ROSENDALE – The county Legislature, as it existed in 1979, purchased the abandoned Ulster & Delaware Railroad corridor from the bankrupt Penn Central Railroad. Railroading in this corridor was no longer a viable business, but the legislators saw other benefits to county ownership of the corridor.
In 2015, the 23 county lawmakers who represent the 180,000 or so residents and taxpayers, who are the current owner of the Ulster & Delaware corridor, researched the uses of the corridor that made the most sense — from health and welfare to economic benefits and costs — and came up with a plan that addressed the needs and wants of all the owners and stakeholders, including, but not exclusively, those of the Catskill Mountain Railroad. The 23 legislators all voted to enact the plan they came up with and the railroad, through its president, expressed satisfaction with it.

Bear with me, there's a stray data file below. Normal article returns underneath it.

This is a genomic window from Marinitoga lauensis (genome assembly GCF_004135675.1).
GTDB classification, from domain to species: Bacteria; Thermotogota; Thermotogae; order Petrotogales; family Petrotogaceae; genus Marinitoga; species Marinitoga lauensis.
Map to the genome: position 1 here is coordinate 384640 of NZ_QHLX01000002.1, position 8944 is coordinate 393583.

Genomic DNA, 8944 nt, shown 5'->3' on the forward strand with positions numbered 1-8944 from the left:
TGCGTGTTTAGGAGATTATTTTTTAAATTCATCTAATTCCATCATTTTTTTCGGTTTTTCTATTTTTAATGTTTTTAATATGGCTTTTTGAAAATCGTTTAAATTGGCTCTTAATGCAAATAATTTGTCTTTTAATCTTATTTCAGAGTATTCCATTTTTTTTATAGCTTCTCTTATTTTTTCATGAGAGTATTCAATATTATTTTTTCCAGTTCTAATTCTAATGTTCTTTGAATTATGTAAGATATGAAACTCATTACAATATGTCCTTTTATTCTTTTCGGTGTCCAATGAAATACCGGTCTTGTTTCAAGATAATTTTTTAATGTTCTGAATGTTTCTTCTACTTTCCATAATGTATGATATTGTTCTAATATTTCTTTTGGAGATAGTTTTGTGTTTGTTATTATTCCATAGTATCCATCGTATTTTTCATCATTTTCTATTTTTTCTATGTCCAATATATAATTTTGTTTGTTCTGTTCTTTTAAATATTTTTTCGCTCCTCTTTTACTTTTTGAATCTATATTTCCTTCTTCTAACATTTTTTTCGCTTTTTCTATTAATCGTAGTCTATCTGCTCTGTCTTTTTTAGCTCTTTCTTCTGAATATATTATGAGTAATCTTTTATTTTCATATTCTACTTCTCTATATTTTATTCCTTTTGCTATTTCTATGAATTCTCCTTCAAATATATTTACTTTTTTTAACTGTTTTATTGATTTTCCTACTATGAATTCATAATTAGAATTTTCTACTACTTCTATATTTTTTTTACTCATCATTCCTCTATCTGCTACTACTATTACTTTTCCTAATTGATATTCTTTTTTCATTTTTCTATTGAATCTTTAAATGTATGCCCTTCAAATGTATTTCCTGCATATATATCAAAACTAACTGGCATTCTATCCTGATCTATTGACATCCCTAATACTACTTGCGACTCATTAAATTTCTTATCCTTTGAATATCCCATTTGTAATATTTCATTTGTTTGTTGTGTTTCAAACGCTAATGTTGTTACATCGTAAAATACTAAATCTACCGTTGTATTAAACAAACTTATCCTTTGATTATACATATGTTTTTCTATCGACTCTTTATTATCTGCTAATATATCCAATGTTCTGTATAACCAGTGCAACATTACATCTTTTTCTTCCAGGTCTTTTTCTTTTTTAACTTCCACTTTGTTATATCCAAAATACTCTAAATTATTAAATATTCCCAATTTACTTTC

In a democracy, the legislative process determines the distribution of public resources. It is the responsibility of the county executive to turn legislation passed by our representatives into an outcome, and that is what is happening. We all get something, no one group gets exclusive use of the corridor, and the construction of the Ashokan trail is proceeding as authorized by the legislative representatives of the owners, largely with funding that doesn’t come from the county budget.
The legislators and the county executive clearly have the interest of the resident taxpayer owners of the corridor at heart. They did the right thing. Democracy worked as it’s supposed to. We all win.